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Blue-headed Pionus care

JellyRolls

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I am just starting to get interested in owning a parrot, and I’m interested in getting a blue-headed pionus. I am brand new to the forum, and I am not planning on getting a parrot for a while. I want to learn as much as possible about pionus parrots before I get one. My question is where should I start? Where can I learn about their care such as diet, exercise, cage size, toys, free flying, And where I can adopt/buy one etc. If you could help answer these questions in this thread it would be much appreciated.
 

zoo mom

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Check out the Good, Bad, and Ugly about Pionus thread. Lots of info there.
 

JellyRolls

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I will, thank you! I still would like some more information though is there any that you’d be willing to give me on their care?
 

zoo mom

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I can't make long posts due to my phone not liking Avian Avenue but I will try.
 

zoo mom

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Pionus are considered quieter than other parrots. However they are not quiet. Their alarm call is deafening. They like to be near you but may not want to be on you. My Andre rarely wants to sit on me but likes to sit on a perch near my desk. He talks some but not many phrases.
 

zoo mom

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He eats a diet that is composed mostly of pellets, a couple of nuts daily. And 2 or 3 nutriberries daily. He eats some veggies and fruit. I use mostly freeze dried or frozen vevegetables.
 

zoo mom

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His cage needs to be fairly large a 24 x 36 cage would be good. Larger would be even better. Bar spacing 3/4 inch. to 1 inch is good. It depends on the size of the Pionus. MY BH is in a 1 inch.
 

zoo mom

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Sorry this is in 3 posts. My phone hates AA and adds letters or spaces randomly.
 

JellyRolls

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Thank you so much! I really appreciate the information. How much chop should I give a pionus, as I read a little bit about chop on this forum.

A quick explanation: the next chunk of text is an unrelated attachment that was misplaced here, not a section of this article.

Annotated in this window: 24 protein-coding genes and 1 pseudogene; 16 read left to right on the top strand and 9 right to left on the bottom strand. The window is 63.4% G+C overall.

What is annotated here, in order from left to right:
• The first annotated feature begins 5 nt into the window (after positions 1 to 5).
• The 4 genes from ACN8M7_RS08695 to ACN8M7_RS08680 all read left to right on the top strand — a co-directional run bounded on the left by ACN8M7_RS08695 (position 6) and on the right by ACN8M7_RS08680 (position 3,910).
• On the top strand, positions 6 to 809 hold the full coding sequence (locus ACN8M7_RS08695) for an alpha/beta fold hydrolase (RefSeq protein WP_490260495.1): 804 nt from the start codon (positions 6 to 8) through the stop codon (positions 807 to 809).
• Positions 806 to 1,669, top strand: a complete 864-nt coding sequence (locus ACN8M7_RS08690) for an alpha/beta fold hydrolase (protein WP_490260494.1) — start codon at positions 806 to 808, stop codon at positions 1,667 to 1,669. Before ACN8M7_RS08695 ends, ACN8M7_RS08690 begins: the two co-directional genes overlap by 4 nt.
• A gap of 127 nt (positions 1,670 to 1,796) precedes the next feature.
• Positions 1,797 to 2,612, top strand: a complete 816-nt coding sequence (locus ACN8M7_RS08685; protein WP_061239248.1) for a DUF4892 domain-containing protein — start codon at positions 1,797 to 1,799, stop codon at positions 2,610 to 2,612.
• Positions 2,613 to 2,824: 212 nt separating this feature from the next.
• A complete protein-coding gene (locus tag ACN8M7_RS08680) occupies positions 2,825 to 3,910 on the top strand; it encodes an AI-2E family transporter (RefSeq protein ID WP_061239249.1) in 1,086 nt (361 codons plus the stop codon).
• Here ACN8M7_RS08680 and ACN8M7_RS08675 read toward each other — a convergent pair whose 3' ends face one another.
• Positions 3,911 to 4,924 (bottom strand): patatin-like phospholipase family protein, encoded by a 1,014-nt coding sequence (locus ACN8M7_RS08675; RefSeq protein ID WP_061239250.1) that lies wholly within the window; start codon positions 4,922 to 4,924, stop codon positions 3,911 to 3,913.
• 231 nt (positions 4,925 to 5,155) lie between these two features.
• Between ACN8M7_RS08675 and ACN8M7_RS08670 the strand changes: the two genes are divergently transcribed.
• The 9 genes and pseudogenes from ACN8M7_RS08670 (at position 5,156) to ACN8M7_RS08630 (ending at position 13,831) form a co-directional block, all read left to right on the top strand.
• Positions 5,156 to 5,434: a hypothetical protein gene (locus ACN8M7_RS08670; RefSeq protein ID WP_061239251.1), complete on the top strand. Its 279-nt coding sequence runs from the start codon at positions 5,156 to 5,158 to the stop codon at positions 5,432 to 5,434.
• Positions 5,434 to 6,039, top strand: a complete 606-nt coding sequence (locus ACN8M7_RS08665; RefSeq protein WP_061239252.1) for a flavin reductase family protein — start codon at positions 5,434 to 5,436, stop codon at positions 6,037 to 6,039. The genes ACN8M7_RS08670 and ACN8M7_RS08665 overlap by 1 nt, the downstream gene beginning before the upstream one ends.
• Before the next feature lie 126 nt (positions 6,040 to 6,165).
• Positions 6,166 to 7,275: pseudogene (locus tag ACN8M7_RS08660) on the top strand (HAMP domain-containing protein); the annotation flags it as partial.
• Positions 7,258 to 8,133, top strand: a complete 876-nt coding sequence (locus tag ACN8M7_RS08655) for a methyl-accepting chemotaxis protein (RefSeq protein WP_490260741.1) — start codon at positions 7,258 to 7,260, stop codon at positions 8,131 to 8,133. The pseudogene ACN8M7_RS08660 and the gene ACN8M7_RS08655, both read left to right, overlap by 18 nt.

tka

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Pionus have a reputation for being quiet, gentle, easy birds but this is only in comparison to other parrots. They are capable of making calls that make your ears ring and their bites will draw blood if they mean it! They are closely related to Amazon parrots and need to be treated with respect. They generally prefer to be around people and to watch what's going on, but don't necessarily want to be in the middle of the action.

A well-raised Pionus will give you a series of escalating warnings before biting: they will lean away from you, shuffle away, lunge at you with their beak open, give you a hard beaking and, if you've somehow failed to get the message, only then will they bite with intent. They are intelligent birds and like to be given the time and space to make their own minds up about something. If you try to force a Pionus to do something they want to do, you get what you deserve!

They tend to be soft-beaked and prefer softer materials to chew: balsa, basswood, cork, palm leaves, cardboard, paper, lolly sticks, loofah, wicker and thin slices of cross-cut pine. Toys that are made on hardwood or bamboo tend not to hold their interest. Some Pionus like shiny stainless steel toys to rattle and bang about.

Cage size information: Wingspan Info | Natural Inspirations Parrot cages
For a Pionus, you're looking at a cage of around 100x80 cm/40x30 inches. Bigger is better but make sure that the bar spacing is small enough.

When you say "free-flying", do you mean outside? Pionus are not big enough to do that safely: at around 200-260g (depending on species), they are around 2/3 of the size of a feral pigeon, and therefore ideal prey for many species of falcon and hawk. I live in London and we have sparrowhawks, buzzards and peregrine falcons so don't assume that your area is free of predators.

However, Pionus are skilled flyers and will enjoy being able to fly around your home. Set up multiple stands, perches and play areas and teach your bird to station. Like other parrots, inactive Pionus are prone to heart disease so encourage them to be active and move around. I target train my girls and ask them to fly across the room to touch the target.